The current theory of senescence is developed in a very simple ecological and demographic context, with a unique population at equilibrium in a homogeneous habitat. In the wild, species live in a variable environment in space and time, where the assumption of equilibrium is often transgressed. In this study, we use models of quantitative genetics in structured populations in order to investigate the evolution of senescence in a variable environment. Adaptation to local environment depends on phenotypic traits which expression varies with age. We study different scenarios where the environment changes abruptly, gradually or cyclically with time and where the environment is heterogeneous in space with different populations connected by migration. The strength of selection decreases with age, which predicts slower adaptation of traits expressed late in the life cycle, potentially generating stronger senescence in habitats where selection changes in space or in time. This prediction is however complicated by the fact that the genetic variance also increases with age. With numerical calculations, we found that in most cases the rate of senescence is enhanced when the environment varies. Especially, migration between different habitats is a durable source of senescence in heterogeneous landscapes. We also show that the rate of senescence can sometime decrease transiently, when the population is not at equilibrium, with possible implications in experimental evolution and in the study of invasive species. Our results highlight the need to study age-specific adaptation, as a changing environment can impact differently each age-class with different consequences on demography.
School of Biological Sciences
Examining the link between genotype and phentype: mitochondrial gene expression levels across distinct haplotypes, sexes, and ages
Author(s): Camus, F, Wolf, JBW, Morrow, EH, Dowling, DK
Mitochondria are key components of cellular metabolic processing, providing most of the cellular energy required for survival. The small set of genes located within the mitochondria has recently been the subject of much attention by evolutionary biologists, as a groundswell of studies have documented that allelic variance within the mitochondrial DNA (mtDNA) often confers modifications to the phenotype. Mitochondria have been shown to play an active role in the process of ageing, as already proposed by Harman in 1972, and recent studies suggest that some of this allelic variance is even male-specific. Here we use the fruitfly Drosophila melanogaster as a model to advance our understanding of the link between the mitochondrial genotype and phenotype. We sequenced full mitochondrial genomes 13 lines and examine genotype-specific transcriptional profiles of 10 (out of 13) mitochondrial key genes on an isogenic nuclear background. Gene expression patterns are specifically examined for males and females and across age classes. Our goal is to understand the elusive mechanisms that mediate mitochondrially-encoded effects on the phenotype, and to home in on the candidate mutations that cause these effects.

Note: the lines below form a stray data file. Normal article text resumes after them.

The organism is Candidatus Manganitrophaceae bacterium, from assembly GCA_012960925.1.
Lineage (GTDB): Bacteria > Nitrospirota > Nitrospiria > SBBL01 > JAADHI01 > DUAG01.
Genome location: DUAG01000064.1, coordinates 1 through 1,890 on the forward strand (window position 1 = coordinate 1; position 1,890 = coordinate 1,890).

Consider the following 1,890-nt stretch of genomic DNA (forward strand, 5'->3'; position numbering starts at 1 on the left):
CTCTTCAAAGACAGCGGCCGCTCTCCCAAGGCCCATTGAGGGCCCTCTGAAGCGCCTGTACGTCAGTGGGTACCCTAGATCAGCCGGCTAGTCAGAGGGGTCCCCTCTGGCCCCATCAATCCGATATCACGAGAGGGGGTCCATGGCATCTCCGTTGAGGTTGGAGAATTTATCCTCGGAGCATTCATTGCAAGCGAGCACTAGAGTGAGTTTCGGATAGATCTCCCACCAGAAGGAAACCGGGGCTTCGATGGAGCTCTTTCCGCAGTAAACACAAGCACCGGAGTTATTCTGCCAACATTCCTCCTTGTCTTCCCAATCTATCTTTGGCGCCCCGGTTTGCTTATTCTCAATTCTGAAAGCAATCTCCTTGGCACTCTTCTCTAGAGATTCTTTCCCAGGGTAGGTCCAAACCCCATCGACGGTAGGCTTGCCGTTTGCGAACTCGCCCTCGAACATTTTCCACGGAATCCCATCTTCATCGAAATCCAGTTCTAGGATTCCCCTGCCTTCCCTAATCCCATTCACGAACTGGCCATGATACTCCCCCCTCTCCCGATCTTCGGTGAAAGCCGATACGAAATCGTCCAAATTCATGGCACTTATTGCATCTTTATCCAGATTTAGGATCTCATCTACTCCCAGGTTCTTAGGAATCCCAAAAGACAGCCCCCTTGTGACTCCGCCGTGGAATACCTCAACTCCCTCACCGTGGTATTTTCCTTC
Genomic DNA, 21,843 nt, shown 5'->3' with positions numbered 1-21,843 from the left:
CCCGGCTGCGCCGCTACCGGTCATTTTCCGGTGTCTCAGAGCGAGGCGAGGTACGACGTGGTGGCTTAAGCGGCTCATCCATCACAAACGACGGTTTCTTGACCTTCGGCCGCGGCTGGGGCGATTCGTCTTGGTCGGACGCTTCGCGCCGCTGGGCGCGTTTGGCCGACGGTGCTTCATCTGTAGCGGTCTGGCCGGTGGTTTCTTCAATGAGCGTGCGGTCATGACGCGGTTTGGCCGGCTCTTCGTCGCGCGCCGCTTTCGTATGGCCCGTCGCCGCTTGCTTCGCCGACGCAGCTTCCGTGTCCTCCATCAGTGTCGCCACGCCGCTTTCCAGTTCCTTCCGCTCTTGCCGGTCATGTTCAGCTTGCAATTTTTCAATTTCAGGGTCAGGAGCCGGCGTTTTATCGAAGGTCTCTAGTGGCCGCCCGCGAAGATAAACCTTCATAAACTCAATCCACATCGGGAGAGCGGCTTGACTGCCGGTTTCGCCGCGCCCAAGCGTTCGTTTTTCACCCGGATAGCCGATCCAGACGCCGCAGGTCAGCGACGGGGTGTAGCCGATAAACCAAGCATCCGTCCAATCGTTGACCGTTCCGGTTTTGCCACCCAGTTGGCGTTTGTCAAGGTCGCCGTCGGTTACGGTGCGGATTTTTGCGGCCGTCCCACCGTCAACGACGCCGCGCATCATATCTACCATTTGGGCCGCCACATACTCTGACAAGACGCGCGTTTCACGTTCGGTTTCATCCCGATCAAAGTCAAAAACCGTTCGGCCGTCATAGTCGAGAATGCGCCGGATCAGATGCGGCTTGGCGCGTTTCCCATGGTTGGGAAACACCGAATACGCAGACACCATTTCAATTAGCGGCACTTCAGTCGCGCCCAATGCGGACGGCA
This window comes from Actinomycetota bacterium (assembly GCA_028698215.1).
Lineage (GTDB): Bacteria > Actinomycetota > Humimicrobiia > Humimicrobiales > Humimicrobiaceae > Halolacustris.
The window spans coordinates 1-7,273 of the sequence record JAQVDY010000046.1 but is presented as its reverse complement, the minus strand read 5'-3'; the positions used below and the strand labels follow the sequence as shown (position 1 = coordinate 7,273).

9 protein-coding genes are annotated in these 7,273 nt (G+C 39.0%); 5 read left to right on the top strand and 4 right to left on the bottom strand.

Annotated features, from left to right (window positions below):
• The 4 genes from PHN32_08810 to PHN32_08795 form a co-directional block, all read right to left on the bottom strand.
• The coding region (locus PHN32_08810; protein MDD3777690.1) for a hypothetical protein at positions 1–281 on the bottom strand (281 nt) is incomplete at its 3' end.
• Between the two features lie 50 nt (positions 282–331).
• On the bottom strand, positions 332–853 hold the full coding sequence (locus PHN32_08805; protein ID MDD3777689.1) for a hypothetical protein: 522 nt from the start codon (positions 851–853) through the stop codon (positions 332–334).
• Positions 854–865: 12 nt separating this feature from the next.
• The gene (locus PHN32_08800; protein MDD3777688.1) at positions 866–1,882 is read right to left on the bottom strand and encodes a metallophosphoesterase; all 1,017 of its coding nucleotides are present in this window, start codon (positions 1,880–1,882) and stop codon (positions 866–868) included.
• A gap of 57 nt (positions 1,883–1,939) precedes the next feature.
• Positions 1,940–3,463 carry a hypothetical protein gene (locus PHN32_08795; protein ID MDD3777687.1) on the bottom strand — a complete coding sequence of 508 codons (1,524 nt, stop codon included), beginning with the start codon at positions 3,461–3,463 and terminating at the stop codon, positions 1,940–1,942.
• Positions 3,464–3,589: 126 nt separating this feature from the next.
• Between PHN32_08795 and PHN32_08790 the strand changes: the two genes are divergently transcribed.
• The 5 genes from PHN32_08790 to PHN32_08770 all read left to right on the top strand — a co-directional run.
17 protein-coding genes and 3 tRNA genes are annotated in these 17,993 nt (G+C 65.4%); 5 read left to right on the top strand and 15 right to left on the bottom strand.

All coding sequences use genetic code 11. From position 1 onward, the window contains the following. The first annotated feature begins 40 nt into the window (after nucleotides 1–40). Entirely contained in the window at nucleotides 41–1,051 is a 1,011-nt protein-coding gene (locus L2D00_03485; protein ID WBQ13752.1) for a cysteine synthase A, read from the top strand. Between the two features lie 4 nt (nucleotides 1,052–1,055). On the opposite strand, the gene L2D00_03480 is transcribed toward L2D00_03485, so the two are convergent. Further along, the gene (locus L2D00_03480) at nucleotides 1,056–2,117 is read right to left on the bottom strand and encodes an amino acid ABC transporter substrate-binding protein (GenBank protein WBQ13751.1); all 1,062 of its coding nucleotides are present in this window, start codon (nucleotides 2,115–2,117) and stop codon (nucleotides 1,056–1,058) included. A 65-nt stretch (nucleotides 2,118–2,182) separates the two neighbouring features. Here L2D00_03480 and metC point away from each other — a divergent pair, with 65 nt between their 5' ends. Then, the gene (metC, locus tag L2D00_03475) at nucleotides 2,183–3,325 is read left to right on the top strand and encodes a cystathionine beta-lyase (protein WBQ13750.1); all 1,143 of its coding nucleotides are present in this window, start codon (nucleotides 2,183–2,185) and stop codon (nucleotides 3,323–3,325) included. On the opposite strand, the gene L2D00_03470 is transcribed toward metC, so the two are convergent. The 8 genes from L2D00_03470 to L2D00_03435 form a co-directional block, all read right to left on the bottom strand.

Institute for Zoology
Growth, maintenance and reproduction in ant colonies
Author(s): Schrempf, A, Kramer, B, Klein, A, Scheuerlein, A, Gampe, J, Heinze, J
Organisms have to allocate their available resources into growth, maintenance and reproduction throughout their life, and several life-history studies have documented a trade-off between growth and reproduction. However, the invested energy and costs for maintenance are usually difficult to evaluate in individual organisms. In this study, we monitor single-queen ant colonies of the species Cardiocondyla obscurior throughout their whole life. With this model organism, it is possible to not just measure the allocation of resources into colony growth/maintenance and into sexual reproduction but to gain insights in the time-dependent resolution of the allocation patterns throughout the complete life cycle of a large number of colonies and the consequences on colony fitness and queen lifespan. Specifically, we focus on investment into maintenance, which cannot be measured in whole organisms, and its consequences for subsequent colony survival.
Human evolutionary demography: illustrated with reference to the importance of kin for human reproductive success
Author(s): Sear, R
Evolutionary demographers working on our own species are fortunate: data on humans abounds, both from the real world (including large-scale national datasets collected by demographers and economists and data on small-scale traditional societies collected by demographers), and from the lab (psychological and medical). We also have access to the substantial amount of research done in the social and medical sciences on how to collect, analyse and think about such data. In this talk I will summarise the benefits of the cross-disciplinary approach of human evolutionary demography, which combines data, methods and insights from the social sciences with the theoretical framework of evolutionary biology. I will do this with particular reference to my research on kin influences on demographic outcomes, including child survival and fertility rates. As a social species, interactions with other individuals are important for human fitness. The ‘cooperative breeding’ and ‘pooled energy budget’ models of human social organisation suggest, in fact, that such interactions are essential for human reproductive success. Here I will present results from a comparative project which is investigating the empirical evidence that kin do matter for women’s fitness across a wide range of human populations, including: the analysis of nationally representative datasets from both high and low income countries; a comparative analysis of datasets from traditional, subsistence societies contributed by anthropologists; and psychological experiments. This evidence demonstrates that the presence of kin is often correlated with higher reproductive success, but also that interactions between kin are not always necessarily cooperative. There is also some evidence for local resource competition between kin, and conflicts of interest between affinal kin (those related by marriage).